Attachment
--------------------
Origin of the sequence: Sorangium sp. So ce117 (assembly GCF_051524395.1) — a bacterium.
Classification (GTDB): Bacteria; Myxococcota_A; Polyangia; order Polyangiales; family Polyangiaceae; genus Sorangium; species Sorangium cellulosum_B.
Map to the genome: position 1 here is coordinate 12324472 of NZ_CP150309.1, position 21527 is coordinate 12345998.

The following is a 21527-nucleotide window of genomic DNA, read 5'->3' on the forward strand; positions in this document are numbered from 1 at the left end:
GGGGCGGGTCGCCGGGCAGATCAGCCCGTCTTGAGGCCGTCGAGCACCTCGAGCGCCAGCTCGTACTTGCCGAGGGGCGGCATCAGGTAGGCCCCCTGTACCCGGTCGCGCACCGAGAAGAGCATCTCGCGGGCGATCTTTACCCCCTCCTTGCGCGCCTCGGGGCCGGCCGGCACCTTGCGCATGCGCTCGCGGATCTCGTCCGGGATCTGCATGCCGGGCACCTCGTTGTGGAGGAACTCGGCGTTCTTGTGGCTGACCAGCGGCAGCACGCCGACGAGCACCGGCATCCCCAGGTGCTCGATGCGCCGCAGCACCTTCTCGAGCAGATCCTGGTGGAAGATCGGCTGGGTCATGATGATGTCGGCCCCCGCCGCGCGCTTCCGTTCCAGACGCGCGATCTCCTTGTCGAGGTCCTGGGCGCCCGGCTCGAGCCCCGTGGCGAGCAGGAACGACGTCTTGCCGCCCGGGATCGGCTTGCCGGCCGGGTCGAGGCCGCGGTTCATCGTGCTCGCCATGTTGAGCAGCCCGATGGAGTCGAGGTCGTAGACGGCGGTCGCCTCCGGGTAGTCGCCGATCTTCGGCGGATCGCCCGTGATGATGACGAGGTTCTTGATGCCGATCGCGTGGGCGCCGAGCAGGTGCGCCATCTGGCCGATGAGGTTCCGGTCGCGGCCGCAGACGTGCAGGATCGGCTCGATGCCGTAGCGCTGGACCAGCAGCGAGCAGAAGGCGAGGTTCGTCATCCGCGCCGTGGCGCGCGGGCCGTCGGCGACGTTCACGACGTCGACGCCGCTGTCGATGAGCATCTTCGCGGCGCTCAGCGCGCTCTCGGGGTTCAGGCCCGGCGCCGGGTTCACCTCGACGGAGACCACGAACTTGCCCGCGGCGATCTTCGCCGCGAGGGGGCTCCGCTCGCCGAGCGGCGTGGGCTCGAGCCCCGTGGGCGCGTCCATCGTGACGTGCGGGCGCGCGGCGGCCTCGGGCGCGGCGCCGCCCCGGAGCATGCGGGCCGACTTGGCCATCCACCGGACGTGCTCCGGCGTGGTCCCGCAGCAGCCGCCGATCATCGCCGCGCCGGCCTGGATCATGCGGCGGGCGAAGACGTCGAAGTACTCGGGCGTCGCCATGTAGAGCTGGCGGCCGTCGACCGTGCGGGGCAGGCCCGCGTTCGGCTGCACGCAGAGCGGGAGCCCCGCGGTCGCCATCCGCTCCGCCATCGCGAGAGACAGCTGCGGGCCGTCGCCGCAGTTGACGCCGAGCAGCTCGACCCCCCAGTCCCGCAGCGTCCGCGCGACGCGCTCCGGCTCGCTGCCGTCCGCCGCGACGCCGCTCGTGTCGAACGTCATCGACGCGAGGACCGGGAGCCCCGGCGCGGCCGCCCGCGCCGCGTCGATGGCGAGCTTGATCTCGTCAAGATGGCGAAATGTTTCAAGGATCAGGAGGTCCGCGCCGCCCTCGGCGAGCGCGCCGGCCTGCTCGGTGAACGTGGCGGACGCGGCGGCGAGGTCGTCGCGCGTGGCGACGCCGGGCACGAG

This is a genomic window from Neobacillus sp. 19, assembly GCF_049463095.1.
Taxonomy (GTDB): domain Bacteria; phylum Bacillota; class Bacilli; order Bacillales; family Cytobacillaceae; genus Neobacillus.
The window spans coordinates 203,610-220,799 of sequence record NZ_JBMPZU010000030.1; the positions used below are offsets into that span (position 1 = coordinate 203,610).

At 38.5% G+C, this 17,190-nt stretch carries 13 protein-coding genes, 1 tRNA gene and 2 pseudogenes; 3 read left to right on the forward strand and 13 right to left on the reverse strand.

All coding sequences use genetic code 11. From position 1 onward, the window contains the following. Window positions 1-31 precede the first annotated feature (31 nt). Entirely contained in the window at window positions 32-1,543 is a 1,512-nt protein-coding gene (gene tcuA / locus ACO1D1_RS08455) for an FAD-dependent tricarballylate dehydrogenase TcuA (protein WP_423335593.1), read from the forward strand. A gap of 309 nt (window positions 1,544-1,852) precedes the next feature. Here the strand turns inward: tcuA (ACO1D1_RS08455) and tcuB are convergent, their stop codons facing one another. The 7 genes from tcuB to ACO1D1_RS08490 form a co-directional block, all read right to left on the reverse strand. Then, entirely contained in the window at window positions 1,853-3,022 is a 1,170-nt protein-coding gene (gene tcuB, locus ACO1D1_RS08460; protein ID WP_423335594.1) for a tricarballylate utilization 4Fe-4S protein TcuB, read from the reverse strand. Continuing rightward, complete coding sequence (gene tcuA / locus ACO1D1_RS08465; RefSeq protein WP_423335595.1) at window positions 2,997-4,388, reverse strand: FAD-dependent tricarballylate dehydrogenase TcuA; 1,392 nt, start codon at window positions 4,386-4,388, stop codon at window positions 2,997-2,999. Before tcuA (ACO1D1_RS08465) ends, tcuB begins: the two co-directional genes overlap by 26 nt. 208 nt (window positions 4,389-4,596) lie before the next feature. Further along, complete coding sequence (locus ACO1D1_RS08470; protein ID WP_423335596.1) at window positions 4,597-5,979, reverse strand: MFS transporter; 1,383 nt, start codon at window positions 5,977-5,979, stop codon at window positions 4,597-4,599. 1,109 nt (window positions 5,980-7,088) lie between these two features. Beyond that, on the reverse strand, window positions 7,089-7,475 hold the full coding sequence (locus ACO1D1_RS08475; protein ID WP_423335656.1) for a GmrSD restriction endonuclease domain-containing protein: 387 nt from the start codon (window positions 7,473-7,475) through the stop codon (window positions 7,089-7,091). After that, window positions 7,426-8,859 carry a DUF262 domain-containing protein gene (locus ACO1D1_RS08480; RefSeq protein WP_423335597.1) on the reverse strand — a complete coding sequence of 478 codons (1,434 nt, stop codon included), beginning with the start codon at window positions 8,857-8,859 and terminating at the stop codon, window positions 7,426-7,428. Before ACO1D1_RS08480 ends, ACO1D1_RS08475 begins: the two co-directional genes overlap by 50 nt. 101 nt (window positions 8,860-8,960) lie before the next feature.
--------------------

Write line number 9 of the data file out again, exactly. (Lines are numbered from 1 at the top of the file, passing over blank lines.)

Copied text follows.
At 38.5% G+C, this 17,190-nt stretch carries 13 protein-coding genes, 1 tRNA gene and 2 pseudogenes; 3 read left to right on the forward strand and 13 right to left on the reverse strand.